Maybe it’s just me, a Canadian.
With the midterm elections looming, I’m seeing more and more Americans—not just in the pundit class, not just among activists and bloggers, but also the near-random but Democrat-skewing collection of citizens that’s my Twitter feed — beginning to doubt the infallibility of their Constitution. There are, finally, doubts expressed about the wisdom of giving a large number of sparsely-populated states so much collective sway in the Senate. Doubts about how effectively the legislature will oversee an executive branch when the same party controls both. And doubts about the inherent wisdom of the Electoral College never went away over the last 18 years. More and more, second thoughts about the structures peculiar to the American form of democracy are emerging.
Explicit second thoughts, that is. I’ve seen Americans, specifically Democrats, criticizing the American Constitution for the past couple of years. But I don’t think they realized that’s what they were doing, because the criticisms were phrased as criticisms of other voters.
I’ve seen Democrats, and anti-Trump voters generally, bitterly mocking people who voted for a third party in 2016. If you didn’t vote for Clinton, the argument goes, you were effectively voting for Trump. I’m not saying the argument’s wrong. But it seems to me as a dirty foreigner that this actually means that the American Constitution has a deep flaw in its basic design.
Perhaps, like so many Canadians, I’m merely a naive idealist. My understanding of democracy is that the people of a given polity get to choose their leader or representative from among a range of options. The value of democracy is that by having the people vote their conscience, by having them vote for a party or person that represents their ideals, different voices are brought into the halls of power. Even ideas that get voted down are expressed and debated.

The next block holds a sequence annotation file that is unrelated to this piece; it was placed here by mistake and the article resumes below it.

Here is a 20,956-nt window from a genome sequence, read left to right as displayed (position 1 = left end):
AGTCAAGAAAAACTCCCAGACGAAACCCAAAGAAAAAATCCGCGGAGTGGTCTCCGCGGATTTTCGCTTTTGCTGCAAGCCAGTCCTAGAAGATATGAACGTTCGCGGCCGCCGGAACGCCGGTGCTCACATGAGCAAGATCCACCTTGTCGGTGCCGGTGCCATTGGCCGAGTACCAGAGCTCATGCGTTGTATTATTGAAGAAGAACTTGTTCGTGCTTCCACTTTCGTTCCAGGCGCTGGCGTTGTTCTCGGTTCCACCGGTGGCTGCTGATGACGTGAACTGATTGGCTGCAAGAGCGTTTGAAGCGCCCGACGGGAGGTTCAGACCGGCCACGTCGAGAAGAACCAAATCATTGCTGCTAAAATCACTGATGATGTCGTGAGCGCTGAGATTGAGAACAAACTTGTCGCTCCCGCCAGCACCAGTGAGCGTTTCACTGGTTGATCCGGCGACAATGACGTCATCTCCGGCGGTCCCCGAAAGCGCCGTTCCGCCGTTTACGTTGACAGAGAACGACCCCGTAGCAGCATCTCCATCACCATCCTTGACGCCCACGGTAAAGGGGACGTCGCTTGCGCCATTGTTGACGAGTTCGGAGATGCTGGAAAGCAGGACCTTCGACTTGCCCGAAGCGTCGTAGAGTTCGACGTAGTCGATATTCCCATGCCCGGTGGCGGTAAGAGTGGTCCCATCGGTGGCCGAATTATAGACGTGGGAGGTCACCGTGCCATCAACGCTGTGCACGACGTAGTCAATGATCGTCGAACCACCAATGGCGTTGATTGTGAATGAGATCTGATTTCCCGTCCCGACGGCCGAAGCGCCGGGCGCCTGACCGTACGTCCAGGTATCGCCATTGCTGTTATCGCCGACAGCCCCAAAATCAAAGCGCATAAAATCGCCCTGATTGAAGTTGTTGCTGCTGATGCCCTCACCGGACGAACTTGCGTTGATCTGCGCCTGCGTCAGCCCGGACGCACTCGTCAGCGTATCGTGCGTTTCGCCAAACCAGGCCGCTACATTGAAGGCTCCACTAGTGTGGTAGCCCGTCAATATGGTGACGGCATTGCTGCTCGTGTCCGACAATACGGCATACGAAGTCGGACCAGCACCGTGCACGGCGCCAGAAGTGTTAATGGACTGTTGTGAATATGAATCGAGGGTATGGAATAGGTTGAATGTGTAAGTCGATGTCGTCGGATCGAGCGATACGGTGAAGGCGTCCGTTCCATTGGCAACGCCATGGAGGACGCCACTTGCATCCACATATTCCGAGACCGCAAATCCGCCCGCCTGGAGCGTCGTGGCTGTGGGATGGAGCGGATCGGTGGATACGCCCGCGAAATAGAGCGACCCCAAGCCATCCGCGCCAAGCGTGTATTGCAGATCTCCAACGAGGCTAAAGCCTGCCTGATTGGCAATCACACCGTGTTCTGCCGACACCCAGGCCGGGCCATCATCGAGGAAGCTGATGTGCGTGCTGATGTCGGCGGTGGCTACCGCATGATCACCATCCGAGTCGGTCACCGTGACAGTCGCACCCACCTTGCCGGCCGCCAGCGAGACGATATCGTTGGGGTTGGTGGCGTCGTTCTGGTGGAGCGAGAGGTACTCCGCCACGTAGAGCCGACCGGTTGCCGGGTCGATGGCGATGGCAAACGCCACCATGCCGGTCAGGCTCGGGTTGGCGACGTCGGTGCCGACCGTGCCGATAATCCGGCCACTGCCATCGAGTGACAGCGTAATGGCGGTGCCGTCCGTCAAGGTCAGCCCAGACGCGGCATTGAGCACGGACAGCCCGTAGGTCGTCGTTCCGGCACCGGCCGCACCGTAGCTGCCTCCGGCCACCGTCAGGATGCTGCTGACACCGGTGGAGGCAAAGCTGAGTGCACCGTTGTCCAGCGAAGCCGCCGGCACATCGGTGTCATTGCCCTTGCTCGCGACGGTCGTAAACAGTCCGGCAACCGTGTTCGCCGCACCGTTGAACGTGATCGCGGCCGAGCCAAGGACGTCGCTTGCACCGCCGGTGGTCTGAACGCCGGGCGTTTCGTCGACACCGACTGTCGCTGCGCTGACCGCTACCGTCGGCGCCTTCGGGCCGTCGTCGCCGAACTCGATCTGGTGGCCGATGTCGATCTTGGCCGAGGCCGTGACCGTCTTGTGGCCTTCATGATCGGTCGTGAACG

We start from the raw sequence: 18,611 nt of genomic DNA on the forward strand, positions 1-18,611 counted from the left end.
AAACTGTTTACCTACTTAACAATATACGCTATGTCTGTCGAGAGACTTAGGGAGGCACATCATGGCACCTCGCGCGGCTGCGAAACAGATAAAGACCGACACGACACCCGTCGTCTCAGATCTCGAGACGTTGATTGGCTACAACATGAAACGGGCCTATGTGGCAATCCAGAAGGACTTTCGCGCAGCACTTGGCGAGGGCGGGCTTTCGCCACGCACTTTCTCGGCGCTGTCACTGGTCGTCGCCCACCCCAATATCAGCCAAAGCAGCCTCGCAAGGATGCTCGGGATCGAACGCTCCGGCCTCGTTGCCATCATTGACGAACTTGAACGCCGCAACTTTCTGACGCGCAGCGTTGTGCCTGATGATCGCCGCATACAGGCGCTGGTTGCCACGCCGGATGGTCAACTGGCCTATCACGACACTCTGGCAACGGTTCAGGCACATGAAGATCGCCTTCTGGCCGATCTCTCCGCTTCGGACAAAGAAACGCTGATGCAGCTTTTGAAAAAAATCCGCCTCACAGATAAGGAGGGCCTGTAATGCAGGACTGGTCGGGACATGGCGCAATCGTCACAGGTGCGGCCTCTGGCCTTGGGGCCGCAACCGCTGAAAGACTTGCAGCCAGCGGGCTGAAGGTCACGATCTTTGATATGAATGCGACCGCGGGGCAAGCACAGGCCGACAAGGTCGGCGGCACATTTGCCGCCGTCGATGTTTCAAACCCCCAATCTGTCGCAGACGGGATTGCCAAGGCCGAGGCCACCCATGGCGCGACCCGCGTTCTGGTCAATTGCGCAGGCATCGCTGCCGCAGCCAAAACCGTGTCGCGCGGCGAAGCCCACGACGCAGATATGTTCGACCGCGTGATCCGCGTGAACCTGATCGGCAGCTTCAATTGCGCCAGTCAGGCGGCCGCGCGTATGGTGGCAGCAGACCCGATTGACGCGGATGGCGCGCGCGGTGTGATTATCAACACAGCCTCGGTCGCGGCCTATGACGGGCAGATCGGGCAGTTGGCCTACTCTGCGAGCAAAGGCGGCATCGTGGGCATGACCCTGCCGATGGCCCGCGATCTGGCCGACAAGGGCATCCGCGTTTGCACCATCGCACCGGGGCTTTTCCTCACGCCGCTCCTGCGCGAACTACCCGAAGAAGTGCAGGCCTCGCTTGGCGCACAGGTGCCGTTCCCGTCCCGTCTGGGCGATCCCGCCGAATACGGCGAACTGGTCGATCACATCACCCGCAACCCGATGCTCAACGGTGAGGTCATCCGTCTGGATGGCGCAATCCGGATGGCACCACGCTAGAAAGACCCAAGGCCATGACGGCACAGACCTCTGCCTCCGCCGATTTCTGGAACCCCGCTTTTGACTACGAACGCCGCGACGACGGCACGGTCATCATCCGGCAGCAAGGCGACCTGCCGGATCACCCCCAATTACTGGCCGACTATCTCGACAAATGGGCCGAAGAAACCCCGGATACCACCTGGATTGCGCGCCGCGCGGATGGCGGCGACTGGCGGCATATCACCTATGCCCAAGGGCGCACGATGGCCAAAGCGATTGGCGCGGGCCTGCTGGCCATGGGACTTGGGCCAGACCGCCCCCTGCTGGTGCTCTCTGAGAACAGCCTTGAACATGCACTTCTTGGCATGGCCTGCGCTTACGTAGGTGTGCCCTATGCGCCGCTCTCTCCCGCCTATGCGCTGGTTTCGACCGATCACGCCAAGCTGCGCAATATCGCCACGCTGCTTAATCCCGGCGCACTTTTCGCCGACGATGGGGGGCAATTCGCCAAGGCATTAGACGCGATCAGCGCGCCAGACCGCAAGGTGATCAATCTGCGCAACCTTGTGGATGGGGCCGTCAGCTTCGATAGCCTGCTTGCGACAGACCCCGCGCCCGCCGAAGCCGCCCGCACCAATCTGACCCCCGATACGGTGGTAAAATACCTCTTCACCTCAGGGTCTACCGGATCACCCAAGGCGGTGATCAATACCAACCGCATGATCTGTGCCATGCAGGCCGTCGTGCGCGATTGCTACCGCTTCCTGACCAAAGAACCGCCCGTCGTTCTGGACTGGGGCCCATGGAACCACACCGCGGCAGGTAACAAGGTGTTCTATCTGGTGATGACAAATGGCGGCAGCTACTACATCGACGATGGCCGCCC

Can a two-party system still get at that range of ideas? More to the point, does the current American system? There are still third parties, even if they have next to no chance of winning, and their platforms do seem to be distinct from the two large parties. But the leaders of smaller parties don’t get invited to debates. They don’t get talked about much in the media. If they’re not getting heard from, isn’t that a loss?
Maybe not; I can see somebody arguing that the two large parties are comprised of different parties, their various wings and factions, and that the primaries are a way for those parties to hold elections among themselves and debate ideas before going to a general runoff. Even if that’s so, though, what’s an individual voter supposed to do in the general when, faced with two options for their vote, they have philosophical or moral disagreements with both? I don’t dispute the argument that they have to hold their nose and vote for the lesser of two evils. What I’m saying is that this isn’t just or healthy for a democracy. As a Canadian, I’ve never had to do that.
Without a single President as head of government, Canada, like most democracies, has multiple parties. At the provincial level in Quebec there have tended to be two main parties for most of my life, but even that’s not entirely consistent—and in fact a third party just won office in the last provincial election. I’ve never lived in a riding that’s been projected as a close race either provincially or federally, but I’ve also never felt morally bound to provide my vote to a party I dislike just to keep a party I like less from taking power. The onus has been on the party that wants my vote to win that vote by explaining why they’re the best choice for me.
And this is why I feel my hackles rise when I see Democrats complain about votes wasted on the Greens (or Republicans complaining about votes going to Libertarians, though I personally see that less). It doesn’t feel right to see serious arguments put forward that a political party’s owed a vote. It doesn’t feel right to see people arguing, even if they’re correct under the circumstances, that a party doesn’t have to make an appeal to voters beyond “We’re not as bad as the other guys.”
Democracy is a form of government that entails more than just voting. But at the same time, voting has to mean something. I think the American system, to the extent that it narrows a voter’s options to a field of two, denudes the voting process of meaning.
Tactically, I understand complaints about voters who insist on trying to go beyond the two-party system. Strategically, in the long-term view of assuring the general health of a democracy, it’s important to give people a real range of options at the polls. As long as complaints are aired about the increasingly unrepresentative Senate and the distorting effects of the Electoral College, maybe it’s worth talking about the limitations of the two-party system as well. No constitution’s perfect.